Curiosity, Cosmopolitanism and Improvement: Motivations and Mentalities in the Late Eighteenth-Century Empire of Humanityby
Amanda Bowie Moniz(Cassius Marcellus Clay Postdoctoral Fellow in History, Yale University)
Wednesday, April 1, 2009, at 4:30 p.m.
Class of '47 Room, Homer Babbidge Library
University of Connecticut, Storrs, Connecticut
PRÉCIS: This paper will delve into the mindsets of eighteenth-century American and British humanitarian activists. Over the century, the charitable infrastructures of Anglophone Atlantic cities grew ever larger and more tightly interrelated, and philanthropists overcame long-standing obstacles to succoring suffering strangers near and far. What made these developments possible was an outlook fostered by living in geographically and socially mobile societies. Leaders of the "empire of humanity" approached the world with a great curiosity, a willingness to cross borders, an attentiveness to what they saw in new places, and a belief in their improving power, traits that were crucial to bolstering their growing confidence in universal benevolence.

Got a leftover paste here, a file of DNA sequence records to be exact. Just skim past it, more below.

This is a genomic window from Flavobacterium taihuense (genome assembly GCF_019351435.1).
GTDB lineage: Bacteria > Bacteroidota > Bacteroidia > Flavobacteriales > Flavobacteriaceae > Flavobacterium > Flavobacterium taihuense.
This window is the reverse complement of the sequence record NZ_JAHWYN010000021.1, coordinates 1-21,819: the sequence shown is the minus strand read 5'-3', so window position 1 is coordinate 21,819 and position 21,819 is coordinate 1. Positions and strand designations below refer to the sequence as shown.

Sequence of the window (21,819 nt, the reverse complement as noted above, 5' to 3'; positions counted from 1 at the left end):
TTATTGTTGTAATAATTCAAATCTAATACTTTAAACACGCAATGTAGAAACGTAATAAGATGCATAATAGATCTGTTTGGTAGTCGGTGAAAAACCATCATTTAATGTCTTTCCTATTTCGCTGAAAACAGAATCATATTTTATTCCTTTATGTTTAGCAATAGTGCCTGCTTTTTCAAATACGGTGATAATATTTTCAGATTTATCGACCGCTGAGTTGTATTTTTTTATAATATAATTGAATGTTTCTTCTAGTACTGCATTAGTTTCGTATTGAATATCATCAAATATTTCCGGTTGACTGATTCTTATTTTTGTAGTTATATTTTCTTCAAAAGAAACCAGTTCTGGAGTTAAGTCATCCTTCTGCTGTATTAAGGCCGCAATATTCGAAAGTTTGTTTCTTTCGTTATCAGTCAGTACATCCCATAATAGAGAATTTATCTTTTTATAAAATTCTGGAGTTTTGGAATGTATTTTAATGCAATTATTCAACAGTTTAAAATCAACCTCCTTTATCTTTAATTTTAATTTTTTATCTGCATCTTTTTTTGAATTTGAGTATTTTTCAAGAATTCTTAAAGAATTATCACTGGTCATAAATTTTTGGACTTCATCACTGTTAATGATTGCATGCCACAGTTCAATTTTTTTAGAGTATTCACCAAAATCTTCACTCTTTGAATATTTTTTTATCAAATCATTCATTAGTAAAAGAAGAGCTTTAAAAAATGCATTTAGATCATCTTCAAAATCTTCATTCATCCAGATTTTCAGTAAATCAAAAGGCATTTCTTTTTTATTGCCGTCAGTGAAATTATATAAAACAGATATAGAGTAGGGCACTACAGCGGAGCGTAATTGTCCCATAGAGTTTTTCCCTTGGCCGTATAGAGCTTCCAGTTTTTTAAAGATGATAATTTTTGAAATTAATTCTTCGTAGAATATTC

Directions: Parking is available in the UConn South Parking Garage for a fee. The Class of '47 Room is on the main floor of the Homer Babbidge Library. The rear entrance to the library (from the terrace) opens to a small alcove; the Class of '47 Room straight ahead and Bookworms Café is around the corner to your left.
The Class of '47 Room will open at 4:00 p.m. for a reception preceding the seminar. Afterwards, the group will go out for a dutch-treat dinner at a nearby restaurant. Please indicate your plans, especially if you wish to stay for dinner, by emailing nancy.comarella[at]uconn.edu.
Reservations are suggested (and deeply appreciated) for attending the seminar. Reservations are required to attend the supper.